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Two Irish companies are disrupting the events space with innovative technology.
Applaud is an online marketplace for booking live music acts, while ticketing tech company Tito caters for organisers of events of all sizes.
Software developer Paul Campbell founded Tito with Doc Parsons in 2014. Tito’s first line of code was written in 2010 for Funconf, a “mysterious” tech conference held on a bus tour around Ireland.
The founders worked on Tito as a semi-sideproject for a few years, raising around €45,000 through a crowdfunding campaign in 2013. Tito caters for any organisation, from community to commercial, that is holding an event that requires ticket sales, Mr Campbell said. It charges a percentage of proceeds, with no fees for charity events and 1% for non-profits.
Early on, Mikeal Rogers was inspired to use Tito for his NodeConf. Since then, Tito has worked with tech conferences such as Web Summit and Dublin Tech Summit. Mr Campbell said he is excited to be partnering with C2 Montreal this year.
With customers in 55 countries, previous clients include Twilio, Intercom, and Shopify. Having bootstrapped until 2017, Tito received €250,000 match funding from Enterprise Ireland under its High Potential Start-Up Fund. A total injection of €500,000 in funding helped the company to double its revenue and grow the team, based on Dublin’s Dame St, from three to ten.
Tito processed $80m (€71.1m) in ticket sales in 2018. The company currently handles €300,000 worth of tickets each weekday and is projected to pass €1m in revenue in the next 12 months.
Competing in a space already occupied by ticketing giants Eventbrite and Ticketmaster, Mr Campbell says Tito’s USP is its “strong developer focus”, a stress-free user experience, and commitment to data privacy.
Meanwhile, Luke Rynne Cullen was studying English while managing the Trinity Orchestra when he came up with the idea of an online booking agent for musicians.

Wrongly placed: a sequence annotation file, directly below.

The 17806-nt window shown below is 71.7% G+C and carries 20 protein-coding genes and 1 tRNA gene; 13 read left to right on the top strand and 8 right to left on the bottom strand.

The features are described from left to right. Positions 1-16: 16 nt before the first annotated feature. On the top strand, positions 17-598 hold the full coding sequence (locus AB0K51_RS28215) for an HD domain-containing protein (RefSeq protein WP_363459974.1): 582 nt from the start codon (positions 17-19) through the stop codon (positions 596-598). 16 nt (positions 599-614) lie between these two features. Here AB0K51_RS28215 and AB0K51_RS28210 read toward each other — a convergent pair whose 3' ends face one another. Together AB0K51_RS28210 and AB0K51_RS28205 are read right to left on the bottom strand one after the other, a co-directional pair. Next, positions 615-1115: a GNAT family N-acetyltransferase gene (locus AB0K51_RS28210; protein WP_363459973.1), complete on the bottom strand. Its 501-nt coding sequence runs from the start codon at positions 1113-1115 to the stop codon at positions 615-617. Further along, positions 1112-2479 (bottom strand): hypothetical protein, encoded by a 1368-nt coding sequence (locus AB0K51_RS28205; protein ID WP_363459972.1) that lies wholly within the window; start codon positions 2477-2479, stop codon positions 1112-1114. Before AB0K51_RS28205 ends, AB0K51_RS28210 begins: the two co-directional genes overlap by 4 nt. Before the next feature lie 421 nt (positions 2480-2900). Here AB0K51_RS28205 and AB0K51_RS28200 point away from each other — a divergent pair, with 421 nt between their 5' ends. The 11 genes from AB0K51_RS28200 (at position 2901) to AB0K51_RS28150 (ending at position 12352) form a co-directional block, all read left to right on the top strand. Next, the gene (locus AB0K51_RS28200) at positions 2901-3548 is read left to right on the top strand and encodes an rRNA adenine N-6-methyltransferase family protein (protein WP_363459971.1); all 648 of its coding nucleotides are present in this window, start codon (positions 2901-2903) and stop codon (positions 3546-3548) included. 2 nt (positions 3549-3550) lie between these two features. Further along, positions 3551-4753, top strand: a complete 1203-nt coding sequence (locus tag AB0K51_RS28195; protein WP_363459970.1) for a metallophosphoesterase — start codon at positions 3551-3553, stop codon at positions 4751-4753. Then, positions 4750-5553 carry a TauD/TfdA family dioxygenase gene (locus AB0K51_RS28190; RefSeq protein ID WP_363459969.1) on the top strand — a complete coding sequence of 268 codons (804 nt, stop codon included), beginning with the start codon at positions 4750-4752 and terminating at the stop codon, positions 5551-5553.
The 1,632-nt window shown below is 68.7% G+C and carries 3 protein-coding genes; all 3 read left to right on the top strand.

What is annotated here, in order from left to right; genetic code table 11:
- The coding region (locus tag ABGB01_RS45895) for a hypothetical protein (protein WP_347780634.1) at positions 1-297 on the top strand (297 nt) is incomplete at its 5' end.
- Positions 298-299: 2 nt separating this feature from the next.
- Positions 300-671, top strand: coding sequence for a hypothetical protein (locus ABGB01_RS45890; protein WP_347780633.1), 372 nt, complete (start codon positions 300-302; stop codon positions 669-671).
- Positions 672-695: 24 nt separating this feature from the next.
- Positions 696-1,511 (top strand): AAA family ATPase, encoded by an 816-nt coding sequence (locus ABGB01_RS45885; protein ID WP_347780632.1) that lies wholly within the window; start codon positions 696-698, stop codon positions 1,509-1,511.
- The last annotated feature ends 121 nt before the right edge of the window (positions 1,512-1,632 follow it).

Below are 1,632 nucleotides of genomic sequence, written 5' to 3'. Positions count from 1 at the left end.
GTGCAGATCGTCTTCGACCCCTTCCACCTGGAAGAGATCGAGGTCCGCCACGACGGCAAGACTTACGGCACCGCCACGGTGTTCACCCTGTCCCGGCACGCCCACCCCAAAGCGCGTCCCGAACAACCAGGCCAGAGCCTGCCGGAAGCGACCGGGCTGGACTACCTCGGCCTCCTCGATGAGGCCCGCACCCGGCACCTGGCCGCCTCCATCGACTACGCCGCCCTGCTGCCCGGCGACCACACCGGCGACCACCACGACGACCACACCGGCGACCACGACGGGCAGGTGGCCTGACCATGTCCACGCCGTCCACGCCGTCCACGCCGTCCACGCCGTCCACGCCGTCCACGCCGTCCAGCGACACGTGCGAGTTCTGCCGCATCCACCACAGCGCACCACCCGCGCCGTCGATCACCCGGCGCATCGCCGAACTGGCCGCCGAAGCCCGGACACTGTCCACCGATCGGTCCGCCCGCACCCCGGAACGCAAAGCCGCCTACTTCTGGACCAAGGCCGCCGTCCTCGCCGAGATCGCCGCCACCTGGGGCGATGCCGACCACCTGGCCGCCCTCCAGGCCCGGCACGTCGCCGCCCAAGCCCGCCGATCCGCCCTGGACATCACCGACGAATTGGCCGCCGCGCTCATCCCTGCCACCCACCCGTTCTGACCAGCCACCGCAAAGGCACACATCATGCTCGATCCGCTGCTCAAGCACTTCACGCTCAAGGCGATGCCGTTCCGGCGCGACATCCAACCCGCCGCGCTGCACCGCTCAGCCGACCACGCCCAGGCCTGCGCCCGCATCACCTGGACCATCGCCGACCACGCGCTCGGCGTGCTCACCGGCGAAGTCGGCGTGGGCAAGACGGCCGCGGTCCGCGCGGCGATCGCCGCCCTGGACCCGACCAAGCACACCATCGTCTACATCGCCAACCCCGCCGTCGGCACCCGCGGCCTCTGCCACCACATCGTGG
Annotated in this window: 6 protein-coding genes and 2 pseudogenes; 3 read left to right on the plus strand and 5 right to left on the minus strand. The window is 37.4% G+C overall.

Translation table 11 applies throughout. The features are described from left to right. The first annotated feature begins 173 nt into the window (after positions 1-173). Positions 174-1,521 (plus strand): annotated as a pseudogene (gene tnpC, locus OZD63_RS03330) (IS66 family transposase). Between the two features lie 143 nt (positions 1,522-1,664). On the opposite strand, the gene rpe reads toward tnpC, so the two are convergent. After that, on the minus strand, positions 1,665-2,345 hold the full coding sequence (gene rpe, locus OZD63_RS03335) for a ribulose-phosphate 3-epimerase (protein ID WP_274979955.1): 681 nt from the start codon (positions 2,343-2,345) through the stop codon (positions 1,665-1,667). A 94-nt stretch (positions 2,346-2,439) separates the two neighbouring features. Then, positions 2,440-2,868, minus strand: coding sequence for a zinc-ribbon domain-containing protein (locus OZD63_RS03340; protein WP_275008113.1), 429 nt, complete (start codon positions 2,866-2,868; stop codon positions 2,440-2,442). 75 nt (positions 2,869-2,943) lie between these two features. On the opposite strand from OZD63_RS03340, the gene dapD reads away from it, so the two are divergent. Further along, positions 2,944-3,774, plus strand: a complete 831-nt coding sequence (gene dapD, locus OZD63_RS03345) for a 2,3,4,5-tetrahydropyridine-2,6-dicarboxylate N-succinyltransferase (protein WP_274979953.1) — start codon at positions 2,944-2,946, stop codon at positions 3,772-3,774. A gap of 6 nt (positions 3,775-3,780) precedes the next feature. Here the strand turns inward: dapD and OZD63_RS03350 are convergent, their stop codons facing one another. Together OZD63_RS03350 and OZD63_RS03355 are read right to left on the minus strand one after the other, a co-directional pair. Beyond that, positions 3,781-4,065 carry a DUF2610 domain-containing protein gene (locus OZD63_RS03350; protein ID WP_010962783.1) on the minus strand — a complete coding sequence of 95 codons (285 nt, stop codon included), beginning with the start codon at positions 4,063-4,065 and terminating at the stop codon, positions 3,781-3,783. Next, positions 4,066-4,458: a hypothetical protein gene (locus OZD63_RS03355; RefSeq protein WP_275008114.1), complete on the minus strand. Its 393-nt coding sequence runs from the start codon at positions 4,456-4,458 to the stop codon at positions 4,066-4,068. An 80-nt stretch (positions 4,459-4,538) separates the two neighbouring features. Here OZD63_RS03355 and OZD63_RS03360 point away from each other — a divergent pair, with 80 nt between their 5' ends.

His experience in booking performances for the orchestra at corporate events and festivals and as a freelance violinist helped him to recognise some of the pain points that musicians face.
Sometimes when you do a gig and you’re expecting payment, there’s an envelope there at the end of the night, and it’s €200 short. As a freelance violinist it’s cash on the night; with orchestras it’s 30-day invoicing.
And then you need to factor in additional expenses such as transport costs, he added. Using the Applaud model, he doubled the orchestra’s bookings and increased its profits 10-fold.
Amended: "Mr Rynne Cullen said Applaud’s mission is to help musicians make a living from performing through its technology solutions. Currently, the platform charges a 10% service fee, which Mr Rynne Cullen said is considerably lower than the market standard of 20% to 30%.
He plans to move to a subscription model, offering a free profile where musicians can showcase their work. A premium service will have additional features, including a booking management system with online payments.
The team is currently taking part in the New Frontiers programme at TU Dublin Hothouse. With the new platform up and running, it aims to be in a position to seek private investment later this year.
The company is initially focusing on the lucrative wedding market. There were over 21,000 weddings in 2018 in Ireland, with wedding bands charging an average of €2,500.
With clients in the live music, wedding, and corporate events space including the Grand Social and Thinkhouse, and more than 250 musicians signed up to the platform, the company is focusing on user growth as it moves towards a more SaaS-based model.